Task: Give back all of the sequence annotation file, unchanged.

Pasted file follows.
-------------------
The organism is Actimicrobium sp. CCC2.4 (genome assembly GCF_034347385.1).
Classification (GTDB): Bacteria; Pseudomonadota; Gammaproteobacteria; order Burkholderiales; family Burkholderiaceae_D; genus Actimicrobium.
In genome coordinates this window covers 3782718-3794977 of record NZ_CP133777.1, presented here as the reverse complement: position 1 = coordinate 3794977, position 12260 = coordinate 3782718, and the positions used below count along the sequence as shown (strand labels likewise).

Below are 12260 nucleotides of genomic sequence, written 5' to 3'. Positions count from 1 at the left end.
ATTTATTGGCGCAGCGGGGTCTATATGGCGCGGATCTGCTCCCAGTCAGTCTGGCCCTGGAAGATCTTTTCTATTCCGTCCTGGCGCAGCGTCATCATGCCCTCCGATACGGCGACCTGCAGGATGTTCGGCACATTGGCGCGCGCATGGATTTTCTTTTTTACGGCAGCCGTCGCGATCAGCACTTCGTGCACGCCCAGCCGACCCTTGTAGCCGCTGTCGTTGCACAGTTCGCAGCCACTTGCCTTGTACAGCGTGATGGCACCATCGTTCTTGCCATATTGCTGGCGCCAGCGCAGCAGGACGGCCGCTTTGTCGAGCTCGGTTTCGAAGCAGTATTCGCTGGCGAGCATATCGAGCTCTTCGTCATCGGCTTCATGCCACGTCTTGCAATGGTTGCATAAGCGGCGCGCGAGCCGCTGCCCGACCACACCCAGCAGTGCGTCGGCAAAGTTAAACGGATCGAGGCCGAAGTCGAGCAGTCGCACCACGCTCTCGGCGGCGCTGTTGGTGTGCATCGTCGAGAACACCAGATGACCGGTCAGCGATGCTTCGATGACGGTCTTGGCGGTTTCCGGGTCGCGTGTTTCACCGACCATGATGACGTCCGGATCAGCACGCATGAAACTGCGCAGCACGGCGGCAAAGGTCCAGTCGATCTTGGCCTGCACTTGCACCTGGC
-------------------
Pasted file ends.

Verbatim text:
The organism is Actimicrobium sp. CCC2.4 (genome assembly GCF_034347385.1).
Classification (GTDB): Bacteria; Pseudomonadota; Gammaproteobacteria; order Burkholderiales; family Burkholderiaceae_D; genus Actimicrobium.
In genome coordinates this window covers 3782718-3794977 of record NZ_CP133777.1, presented here as the reverse complement: position 1 = coordinate 3794977, position 12260 = coordinate 3782718, and the positions used below count along the sequence as shown (strand labels likewise).

Below are 12260 nucleotides of genomic sequence, written 5' to 3'. Positions count from 1 at the left end.
ATTTATTGGCGCAGCGGGGTCTATATGGCGCGGATCTGCTCCCAGTCAGTCTGGCCCTGGAAGATCTTTTCTATTCCGTCCTGGCGCAGCGTCATCATGCCCTCCGATACGGCGACCTGCAGGATGTTCGGCACATTGGCGCGCGCATGGATTTTCTTTTTTACGGCAGCCGTCGCGATCAGCACTTCGTGCACGCCCAGCCGACCCTTGTAGCCGCTGTCGTTGCACAGTTCGCAGCCACTTGCCTTGTACAGCGTGATGGCACCATCGTTCTTGCCATATTGCTGGCGCCAGCGCAGCAGGACGGCCGCTTTGTCGAGCTCGGTTTCGAAGCAGTATTCGCTGGCGAGCATATCGAGCTCTTCGTCATCGGCTTCATGCCACGTCTTGCAATGGTTGCATAAGCGGCGCGCGAGCCGCTGCCCGACCACACCCAGCAGTGCGTCGGCAAAGTTAAACGGATCGAGGCCGAAGTCGAGCAGTCGCACCACGCTCTCGGCGGCGCTGTTGGTGTGCATCGTCGAGAACACCAGATGACCGGTCAGCGATGCTTCGATGACGGTCTTGGCGGTTTCCGGGTCGCGTGTTTCACCGACCATGATGACGTCCGGATCAGCACGCATGAAACTGCGCAGCACGGCGGCAAAGGTCCAGTCGATCTTGGCCTGCACTTGCACCTGGC